suspense DVD and movie reviews and previews from - curled up with a good dvd
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The Sentinel - suspense DVD review
The Sentinel rated PG-13 by the Motion Picture Association of America rating: 3 stars
Actors: Michael Douglas, Kiefer Sutherland, Eva Longoria, Martin Donovan, Ritchie Coster
Director: Clark Johnson   Studio: 20th Century Fox
DVD release: 29 Aug. 2006   Runtime: 108 minutes (1 disc)
Format: Color, Dolby, Dubbed, Subtitled, Widescreen, NTSC
DVD features: Subtitles (English, Spanish), Audio tracks (English, Dolby Digital 5.1; Spanish, Dolby Digital 2.1 Surround; French, Dolby Digital 2.1 Surround), Commentary by Clark Johnson & screenwriter George Nolfi, Alternate ending & deleted scenes w/ alternate commentary by George Nolfi, "The Secret Service: Building on a Tradition of Excellence" & "In the President's Shadow: Protecting the President" featurettes

Based on Gerald Petievich's novel of the same name, the movie The Sentinel has what appears on paper to be the perfect mix for a good action/thriller: a timely script based on a novel, a cast that includes the legendary Michael Douglas, Eva Longoria fresh off the super-popular Desperate Housewives, and Kiefer Sutherland, who's been blowing away audience as Jack Bauer on Fox's 24 since it premiered in 2001. Oh, I might add that Kim Basinger is in this, as well.

So with all the quality actors and hot TV stars, what could go wrong? Nothing is glaringly bad. Put aside some stilted dialogue, comparisons to Clint Eastwood's In the Line of Fire, and the unexplained plot lines, and The Sentinel is an entertaining rental for sure. But - here's the big but - there is absolutely no chemistry between anyone throughout this entire movie, minus a couple of diatribes between Douglas and Sutherland.

The basic plot goes like this. Michael Douglas plays Pete Garrison, a veteran Secret Service agent who took a bullet during the attempt on Ronald Reagan's life in 1981. He is also having an affair with the president's wife, Sarah Ballentine (Kim Basinger). The movie opens with another agent needing to speak with Garrison, and the agent is found dead later that day. Might this agent have known about the assassination attempt? Ah, yes, the crux of the story; there seems to be a traitor within the Secret Service who might be involved in assassinating the president. Without giving too much away, everyone is required to take a lie detector test; needless to say, Garrison doesn't pass. Before you know it, David Breckinridge (Kiefer Sutherland), with agents in tow, is there to arrest Garrison for treason. But miracle of all miracles, Garrison escapes and manages to procure one of agents' weapons.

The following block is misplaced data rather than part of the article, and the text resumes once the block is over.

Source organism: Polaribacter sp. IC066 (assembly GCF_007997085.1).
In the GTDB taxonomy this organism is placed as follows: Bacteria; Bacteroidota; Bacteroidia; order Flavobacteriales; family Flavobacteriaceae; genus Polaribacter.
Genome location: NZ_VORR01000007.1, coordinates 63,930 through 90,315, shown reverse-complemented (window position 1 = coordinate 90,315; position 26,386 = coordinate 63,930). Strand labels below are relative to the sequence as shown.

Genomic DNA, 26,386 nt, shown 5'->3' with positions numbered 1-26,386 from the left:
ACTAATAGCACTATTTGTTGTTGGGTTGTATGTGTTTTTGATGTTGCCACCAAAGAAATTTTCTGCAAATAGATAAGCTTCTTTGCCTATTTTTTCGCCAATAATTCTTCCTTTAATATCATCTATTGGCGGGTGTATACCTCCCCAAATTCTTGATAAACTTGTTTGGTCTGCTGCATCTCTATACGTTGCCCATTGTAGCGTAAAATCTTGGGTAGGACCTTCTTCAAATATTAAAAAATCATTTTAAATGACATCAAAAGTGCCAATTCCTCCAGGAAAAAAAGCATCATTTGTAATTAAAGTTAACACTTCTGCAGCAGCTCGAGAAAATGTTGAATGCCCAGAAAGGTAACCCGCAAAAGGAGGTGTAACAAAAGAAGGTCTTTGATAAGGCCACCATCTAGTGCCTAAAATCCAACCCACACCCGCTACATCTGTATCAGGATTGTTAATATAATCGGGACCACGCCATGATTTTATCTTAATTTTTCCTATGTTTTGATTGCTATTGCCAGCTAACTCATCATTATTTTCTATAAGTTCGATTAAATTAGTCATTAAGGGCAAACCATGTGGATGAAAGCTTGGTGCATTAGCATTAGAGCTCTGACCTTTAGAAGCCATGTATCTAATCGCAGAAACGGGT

This is where the movie actually gets good. Though some will question how a sixty-something-year-old man can outwit and outrun the younger officers, I say "It's a movie, so suspend your disbelief," though the story is up for grabs depending on how deep you want to think. What The Sentinel does do well from midway until the end is action. Good chase scenes, good shoot-outs, and a little hand-to-hand combat thrown in for good measure.

It's this aspect that shifts the movie from being a complete bust to a decent piece of entertainment. Sure, Eva Longoria's character is pretty much useless (other than as eye candy). The dynamics between her and Sutherland's character is completely absent. The chemistry between Basinger and Douglas is less than null (they could go down in history as the least passionate couple ever), which makes the three stars of the movie pretty much lifeless character-wise. The only real tension is between Garrison and Breckinridge, who thinks Garrison had an affair with his wife.

The Sentinel is an enjoyable, entertaining movie with good action and a good cast, though so much more could have been done with them. This is just one of those better-than-average movies that you will get into because you like someone in the cast. Not as good as the aforementioned In the Line of Fire, but you could do worse.
reviewed by Bobby Blades
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